To choose a gradient, click on the current gradient’s color swatch. Make sure you click the color swatch itself, not the small arrow to the right of the swatch:
Clicking the gradient swatch.
Then in the Gradient Editor, choose the Black, White gradient from the Presets section at the top. As of Photoshop CC 2020, gradient presets are grouped into folders and the Black, White gradient is found in the Basics folder:
Choosing the Black, White gradient.
Step 3: Edit the gradient colors
The gradient preview bar in the bottom half of the dialog box shows the current gradient colors. And with the Black, White gradient selected, the left side of the preview bar appears black and the right side appears white. But we can edit the colors using the color stops.
To change the color black to something else, double-click on the black color stop below the left side of the preview bar:
Double-clicking on the black color stop to change the color.
And then choose a new color from Photoshop’s Color Picker. You can use any colors you like. I’ll choose a muted pink by setting the R (Red) value to 146, the G (Green) value to 116 and the B (Blue) value to 137. Click OK to close the Color Picker when you’re done:
Replacing black with a new color from the Color Picker.
Then to change the color white to something else, double-click on the white color stop below the right side of the preview bar:
Double-clicking on the white color stop to change the color.
And choose a new color from the Color Picker. This time, I’ll go with a lighter reddish pink by setting R to 237, G to 214 and B to 222. Click OK when you’re done:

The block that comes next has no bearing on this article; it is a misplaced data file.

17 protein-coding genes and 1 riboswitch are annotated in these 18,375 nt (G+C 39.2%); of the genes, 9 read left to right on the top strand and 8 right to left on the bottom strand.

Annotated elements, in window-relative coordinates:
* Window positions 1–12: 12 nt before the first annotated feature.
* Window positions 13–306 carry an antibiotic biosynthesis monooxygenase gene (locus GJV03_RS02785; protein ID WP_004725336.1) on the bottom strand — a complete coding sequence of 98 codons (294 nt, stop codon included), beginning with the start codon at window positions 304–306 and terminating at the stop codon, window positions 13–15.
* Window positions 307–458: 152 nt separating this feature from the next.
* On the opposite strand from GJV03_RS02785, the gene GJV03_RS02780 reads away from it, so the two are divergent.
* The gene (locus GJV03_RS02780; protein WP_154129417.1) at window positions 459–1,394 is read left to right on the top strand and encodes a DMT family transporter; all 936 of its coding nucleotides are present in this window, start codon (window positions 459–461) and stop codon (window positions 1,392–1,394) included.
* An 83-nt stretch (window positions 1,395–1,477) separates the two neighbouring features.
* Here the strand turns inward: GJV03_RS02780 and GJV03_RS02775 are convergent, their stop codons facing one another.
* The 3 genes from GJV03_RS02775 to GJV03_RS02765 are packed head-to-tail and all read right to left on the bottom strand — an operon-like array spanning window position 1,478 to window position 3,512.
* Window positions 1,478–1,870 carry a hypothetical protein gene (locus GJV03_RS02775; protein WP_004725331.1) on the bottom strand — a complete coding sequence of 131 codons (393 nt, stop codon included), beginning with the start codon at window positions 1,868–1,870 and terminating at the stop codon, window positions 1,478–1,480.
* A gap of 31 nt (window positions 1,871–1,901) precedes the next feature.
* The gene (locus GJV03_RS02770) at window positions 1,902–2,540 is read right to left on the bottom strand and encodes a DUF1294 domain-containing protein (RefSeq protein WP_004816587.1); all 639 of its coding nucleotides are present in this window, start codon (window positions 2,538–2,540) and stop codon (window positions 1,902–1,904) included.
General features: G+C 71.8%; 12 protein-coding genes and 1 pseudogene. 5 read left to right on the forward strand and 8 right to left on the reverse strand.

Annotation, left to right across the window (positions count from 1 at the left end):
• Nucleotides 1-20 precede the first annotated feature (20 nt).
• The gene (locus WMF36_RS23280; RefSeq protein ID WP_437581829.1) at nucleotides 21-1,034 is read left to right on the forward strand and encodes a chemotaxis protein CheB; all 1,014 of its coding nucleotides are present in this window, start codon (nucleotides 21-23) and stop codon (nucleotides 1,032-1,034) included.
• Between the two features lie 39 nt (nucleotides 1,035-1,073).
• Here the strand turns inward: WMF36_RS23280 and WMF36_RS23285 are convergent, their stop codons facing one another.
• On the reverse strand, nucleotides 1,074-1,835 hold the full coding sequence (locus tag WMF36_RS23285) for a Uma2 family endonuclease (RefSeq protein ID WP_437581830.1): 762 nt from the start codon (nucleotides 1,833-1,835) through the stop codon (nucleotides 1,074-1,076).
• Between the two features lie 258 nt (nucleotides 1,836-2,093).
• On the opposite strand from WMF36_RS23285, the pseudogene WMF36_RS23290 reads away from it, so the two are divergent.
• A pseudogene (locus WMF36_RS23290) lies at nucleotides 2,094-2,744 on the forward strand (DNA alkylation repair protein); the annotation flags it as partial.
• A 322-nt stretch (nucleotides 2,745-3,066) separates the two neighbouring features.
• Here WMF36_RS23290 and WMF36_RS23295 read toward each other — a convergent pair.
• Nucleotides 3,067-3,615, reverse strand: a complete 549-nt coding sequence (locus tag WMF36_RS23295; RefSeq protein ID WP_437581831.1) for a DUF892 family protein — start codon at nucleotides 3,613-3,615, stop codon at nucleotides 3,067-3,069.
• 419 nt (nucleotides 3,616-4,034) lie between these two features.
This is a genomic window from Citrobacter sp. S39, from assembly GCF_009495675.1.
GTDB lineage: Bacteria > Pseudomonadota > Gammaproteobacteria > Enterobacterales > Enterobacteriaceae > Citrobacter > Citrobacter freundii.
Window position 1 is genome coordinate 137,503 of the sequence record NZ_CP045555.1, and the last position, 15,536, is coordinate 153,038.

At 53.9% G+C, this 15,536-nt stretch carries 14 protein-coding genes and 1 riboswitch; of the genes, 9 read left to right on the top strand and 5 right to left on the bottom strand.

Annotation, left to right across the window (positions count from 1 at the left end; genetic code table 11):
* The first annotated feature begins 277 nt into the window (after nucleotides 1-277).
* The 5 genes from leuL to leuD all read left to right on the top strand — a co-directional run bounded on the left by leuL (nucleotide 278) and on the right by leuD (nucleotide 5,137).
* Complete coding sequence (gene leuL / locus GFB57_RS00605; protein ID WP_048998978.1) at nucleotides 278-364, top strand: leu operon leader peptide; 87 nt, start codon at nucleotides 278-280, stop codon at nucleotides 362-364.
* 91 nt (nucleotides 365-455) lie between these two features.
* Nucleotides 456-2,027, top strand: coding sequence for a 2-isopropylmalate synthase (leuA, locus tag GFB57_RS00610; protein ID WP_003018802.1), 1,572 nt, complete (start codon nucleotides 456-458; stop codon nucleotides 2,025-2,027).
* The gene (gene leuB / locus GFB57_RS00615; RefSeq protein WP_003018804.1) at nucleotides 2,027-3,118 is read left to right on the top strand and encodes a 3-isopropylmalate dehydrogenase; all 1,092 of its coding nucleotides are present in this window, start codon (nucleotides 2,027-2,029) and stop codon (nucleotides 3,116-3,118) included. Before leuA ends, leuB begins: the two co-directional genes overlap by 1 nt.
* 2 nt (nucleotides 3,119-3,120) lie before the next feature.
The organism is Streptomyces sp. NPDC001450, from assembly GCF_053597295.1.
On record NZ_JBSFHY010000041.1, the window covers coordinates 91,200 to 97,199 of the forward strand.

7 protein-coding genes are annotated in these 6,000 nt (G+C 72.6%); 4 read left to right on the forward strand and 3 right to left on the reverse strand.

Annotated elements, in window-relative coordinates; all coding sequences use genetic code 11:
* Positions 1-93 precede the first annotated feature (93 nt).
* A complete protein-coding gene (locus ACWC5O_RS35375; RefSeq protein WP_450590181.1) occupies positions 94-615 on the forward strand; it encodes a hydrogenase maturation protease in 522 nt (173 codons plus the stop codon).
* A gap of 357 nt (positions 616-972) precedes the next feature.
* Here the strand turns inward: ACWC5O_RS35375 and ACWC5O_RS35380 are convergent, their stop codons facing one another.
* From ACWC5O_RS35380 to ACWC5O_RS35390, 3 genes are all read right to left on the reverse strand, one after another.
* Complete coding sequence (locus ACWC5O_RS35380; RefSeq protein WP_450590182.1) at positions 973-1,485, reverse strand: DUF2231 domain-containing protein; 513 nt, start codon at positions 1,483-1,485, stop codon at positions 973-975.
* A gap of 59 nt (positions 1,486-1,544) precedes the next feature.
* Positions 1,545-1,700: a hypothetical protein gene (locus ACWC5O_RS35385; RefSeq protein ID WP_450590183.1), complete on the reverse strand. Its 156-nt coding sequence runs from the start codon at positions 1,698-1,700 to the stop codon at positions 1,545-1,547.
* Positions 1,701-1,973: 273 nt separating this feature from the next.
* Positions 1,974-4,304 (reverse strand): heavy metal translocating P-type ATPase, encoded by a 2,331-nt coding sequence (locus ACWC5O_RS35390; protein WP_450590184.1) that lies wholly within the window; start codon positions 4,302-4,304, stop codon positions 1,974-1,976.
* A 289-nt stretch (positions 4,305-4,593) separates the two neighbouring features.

Replacing white with a new color from the Color Picker.
After editing both colors, we now have a new custom gradient:
The new gradient colors.
Related: Create a rainbow gradient in Photoshop!
Step 4: Set the Location of each color to 50%
At the moment, the colors in the gradient gradually transition from one to the other. To create a solid color gradient that splits the two colors down the middle, simply change the Location value for each of the color stops.
First, click on the left color stop to select it. Don’t double-click this time, just click once:
Selecting the left color stop.
And then change its Location value from 0% to 50%. The color stop will move below the center of the gradient:
Changing the Location of the left color to 50%.
Then click on the right color stop to select it:
Selecting the right color stop.